At Guiding Stars, we often talk about how the foods we eat impact our health. But what about our diet’s impact on the environment? The science is clear that plant-based diets are more environmentally sustainable than diets laden with animal products, but is that connection understood and valued by consumers enough to eat less meat?
Several of the members of our team here at Guiding Stars, Joyce, Anissa, Karen, and Hilary, have either been vegan for years or are in the process of transitioning to a vegan diet. We’ve talked together about some of the challenges of the process, as well as tips and tricks for working through them and some of our favorite resources for learning vegan cooking.
Plant-based diets are a flexible way of eating that can be tailored to your individual preferences and lifestyle. It celebrates and emphasizes plant-based foods, but it isn’t limited to them. Here are my top 3 tips to pay attention to when starting to eat in a more plant-forward style.
Spiralized noodles have become something of an internal conundrum for us at Guiding Stars. The whole craze started with zoodles, which are, of course, zucchini noodles, but you can spiralize so many things! And it would make no sense to call all of them zoodles, right? Tell someone they need to make zoodles, but out of sweet potatoes, and the conversation goes immediately downhill. Who can make sense of that? It’s only moderately more helpful to tell someone to make spoodles, of course, because the term hasn’t been standardized through use. We, in a spirit of helpfulness, propose the following A-Z guide to help people navigate the nutritious delights available from eating oodles of voodles and froodles.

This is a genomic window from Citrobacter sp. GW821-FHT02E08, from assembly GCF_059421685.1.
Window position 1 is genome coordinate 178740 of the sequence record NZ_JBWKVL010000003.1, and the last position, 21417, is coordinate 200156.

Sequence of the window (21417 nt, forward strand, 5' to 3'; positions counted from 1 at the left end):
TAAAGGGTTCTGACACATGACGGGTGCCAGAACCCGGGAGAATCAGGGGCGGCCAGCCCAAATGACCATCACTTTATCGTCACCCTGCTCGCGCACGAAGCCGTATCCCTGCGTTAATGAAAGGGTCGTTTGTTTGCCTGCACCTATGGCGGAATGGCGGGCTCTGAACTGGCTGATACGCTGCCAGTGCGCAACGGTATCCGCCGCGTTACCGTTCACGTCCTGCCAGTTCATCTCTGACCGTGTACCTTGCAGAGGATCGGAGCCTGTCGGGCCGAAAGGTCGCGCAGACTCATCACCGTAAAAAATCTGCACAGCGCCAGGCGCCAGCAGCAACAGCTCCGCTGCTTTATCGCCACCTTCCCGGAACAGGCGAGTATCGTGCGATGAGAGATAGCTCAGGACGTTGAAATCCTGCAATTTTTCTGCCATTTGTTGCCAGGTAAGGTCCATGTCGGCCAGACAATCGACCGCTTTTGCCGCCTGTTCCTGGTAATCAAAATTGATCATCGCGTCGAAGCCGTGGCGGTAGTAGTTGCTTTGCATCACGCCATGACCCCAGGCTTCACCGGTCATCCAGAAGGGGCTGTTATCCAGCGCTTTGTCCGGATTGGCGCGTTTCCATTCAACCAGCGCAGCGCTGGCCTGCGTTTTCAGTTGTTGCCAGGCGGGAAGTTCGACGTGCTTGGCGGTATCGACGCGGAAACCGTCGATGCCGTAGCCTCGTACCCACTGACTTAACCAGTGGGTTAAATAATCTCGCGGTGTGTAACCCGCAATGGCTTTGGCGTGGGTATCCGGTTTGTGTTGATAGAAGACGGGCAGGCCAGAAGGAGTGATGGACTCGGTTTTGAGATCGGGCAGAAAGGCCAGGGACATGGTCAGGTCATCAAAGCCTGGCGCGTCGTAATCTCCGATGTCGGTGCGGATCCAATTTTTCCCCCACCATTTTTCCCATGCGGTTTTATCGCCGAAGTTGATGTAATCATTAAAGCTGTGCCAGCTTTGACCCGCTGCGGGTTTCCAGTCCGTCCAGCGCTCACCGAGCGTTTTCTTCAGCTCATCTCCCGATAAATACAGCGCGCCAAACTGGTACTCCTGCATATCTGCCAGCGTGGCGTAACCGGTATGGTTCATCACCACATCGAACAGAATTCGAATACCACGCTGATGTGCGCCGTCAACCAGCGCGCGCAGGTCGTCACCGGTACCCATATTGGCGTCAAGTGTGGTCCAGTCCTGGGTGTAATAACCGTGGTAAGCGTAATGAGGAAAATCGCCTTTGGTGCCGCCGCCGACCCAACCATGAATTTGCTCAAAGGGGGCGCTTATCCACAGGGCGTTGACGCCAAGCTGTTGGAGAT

March is National Nutrition Month—a time to refocus our attention and energies on good eating habits, regular exercise and the myriad ways that food and nutrition impact our health and overall wellbeing. Created by the Academy of Nutrition and Dietetics (the world’s largest organization of nutrition professionals), National Nutrition Month (NNM) has taken place every March since 1980. Around the U.S. you may see more nutrition coverage in the media and notice NNM activities taking place at your workplace, local hospitals, schools, or grocery stores.
I eagerly volunteered to tackle this important topic. I love football and the big game is also a significant food event! An estimated 103 million people watched last year. Some tune in to see the game, others care more about the half-time performance and commercials. I think we can all agree, though, that the food served is equally important.
Instead of planning every weeknight meal, it works well for my family to grocery shop for three dinners and make them when we have the time. We also keep other key ingredients stocked, which allow us to quickly put together a balanced meal on busy nights. Here is an example from Cooking Light:
In most minds, dorm room dining does not evoke Instagram-worthy images of nutritious foods. Students typically do not have access to a kitchen and can feel resigned to warming up easy mac or ramen noodles in a microwave or splurging on a fast food delivery order. Yet, with some ingenuity, it’s possible to eat healthy and on a budget from a dorm room. Here are a few simple strategies and recipes from Guiding Stars to help college students eat healthy dorm room meals and snacks without spending all their cash.